Hot Issues March 2016

Hot Issues is an electronic newsletter produced independently for the IHC advocacy team. The newsletter covers education, current political developments, submissions, family concerns, disability topics and events.

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Inside IHC Hot Issues:

  • Better advocacy needed for our children and young people
  • Changing school decile rating: warnings from ‘special’ education.
  • Boy shifts 500 kilometres for inclusive school
  • Teacher aides in most poorly paid occupational group
  • In-between travel settlement for home support workers
  • Inquiry into the future of New Zealand’s mobility needs

 

Better advocacy needed for our children and young people

Are we doing enough to safeguard our disabled children and young people and promote their interests? Are disabled children and young people’s voices heard at the government tables where Children’s action Plans disability action plans are developed? There are lessons from how disability organisations are working together in Australia to advocate for disabled children and young people. The organisation Children and Young People with Disability Australia (CYDA) is a key body which represents children and young people aged 0-25 years old.

Earlier this month IHC Advocacy hosted a visit from their Chief Executive, Stephanie Gotlib. As well as visits to government agencies and Members of Parliament, IHC organised a meeting with representatives from several organisations including Parent2Parent, CCS Disability Action, Autism Action, Inclusive Education Action Group, NZDSA and other parent groups. Stephanie explained that the CYDA, a not-for-profit community organisation, which provides a link between the direct experiences of children and young people with disability and their families, through various disability and impairment groups, to government and other agencies who need this information. It also develops and provides resources, advocacy and assistance for disabled children and young people around a variety of topics such as inclusive education or abuse. CYDA as a representative organisation sits alongside disabled persons organisations in discussions with government about human rights implementation and service delivery.

The organisation’s aims are to: listen and respond to the voices and experiences of people with disability; advocate for children and young people with disability for equal opportunities, participation and inclusion in the Australian community; educate national public policy-makers and the broader community about the experiences of children and young people with disability; inform children and young people with disability, their families and care givers about their citizenship rights and entitlements, and celebrate the successes and achievements of children and young people with disability.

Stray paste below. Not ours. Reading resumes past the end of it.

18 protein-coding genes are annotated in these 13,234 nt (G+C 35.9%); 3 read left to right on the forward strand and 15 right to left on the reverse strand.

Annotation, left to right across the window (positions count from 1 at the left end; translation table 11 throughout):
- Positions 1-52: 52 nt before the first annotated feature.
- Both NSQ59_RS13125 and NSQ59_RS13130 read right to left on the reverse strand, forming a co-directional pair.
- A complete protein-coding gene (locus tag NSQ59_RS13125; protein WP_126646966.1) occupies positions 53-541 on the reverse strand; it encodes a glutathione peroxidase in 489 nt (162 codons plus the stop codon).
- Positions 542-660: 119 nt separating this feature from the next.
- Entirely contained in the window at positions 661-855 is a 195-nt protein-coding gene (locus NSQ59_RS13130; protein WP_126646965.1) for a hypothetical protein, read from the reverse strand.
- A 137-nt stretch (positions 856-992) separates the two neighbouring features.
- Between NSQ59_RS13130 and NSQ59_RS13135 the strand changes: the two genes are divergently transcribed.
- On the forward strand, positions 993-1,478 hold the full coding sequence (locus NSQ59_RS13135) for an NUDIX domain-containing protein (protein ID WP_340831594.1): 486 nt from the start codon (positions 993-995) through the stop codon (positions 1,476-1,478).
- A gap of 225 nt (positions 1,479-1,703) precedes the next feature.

Its principles are staunch and non-negotiable: fundamental rights; having a childhood; participating in decision making; an inclusive approach; valuing families and care givers; working in partnerships (working collaboratively with relevant government, non-government, private sector agencies and the broader community to promote the rights and interests of children and young people with disability), and being accountable.

Although the organisation has been in existence for several years it has become more active since the introduction of Australia’s National Disability Insurance Scheme, the Australian Disability Strategy 2010-20 and the current Royal Commission into Institutional Responses to Child Sexual Abuse. All these government initiatives are highly relevant to disabled children and young people. The organisation also rebranded itself as CYDA in 2009 to better reflect Australia’s obligations under the UN Convention on the Rights of the Child and UN Convention on the Rights of Persons with Disabilities. Stephanie’s dedication and energy is also clearly contributes its success.

Membership is free for young people and their families while service providers, professionals and organisations pay a small membership fee. CYDA is also funded under the Commonwealth Department of Social Services national secretariat program with project funding from the Department of Social Services to provide information, referral and systemic advocacy regarding the experiences of children with disability in relation to the work of the Royal Commission.

There are numerous reasons why we need strong advocacy for and by young disabled people in New Zealand too. Too many children and young people with disabilities struggle to access an equitable, quality inclusive education. A pan-disability children and young people’s group could lobby for a Royal Commission into abuse like the Australian one which would allow disabled people’s stories to be heard in a respectful and safe environment. For those who think this is merely an historical issue, the recent conviction of a school staff member in Christchurch for abuse of students including disabled children over many years and in various schools is a wake-up call. How many more such stories are there? What programmes and resources are there encouraging young people themselves to speak out? CYDA’s publications provide a model.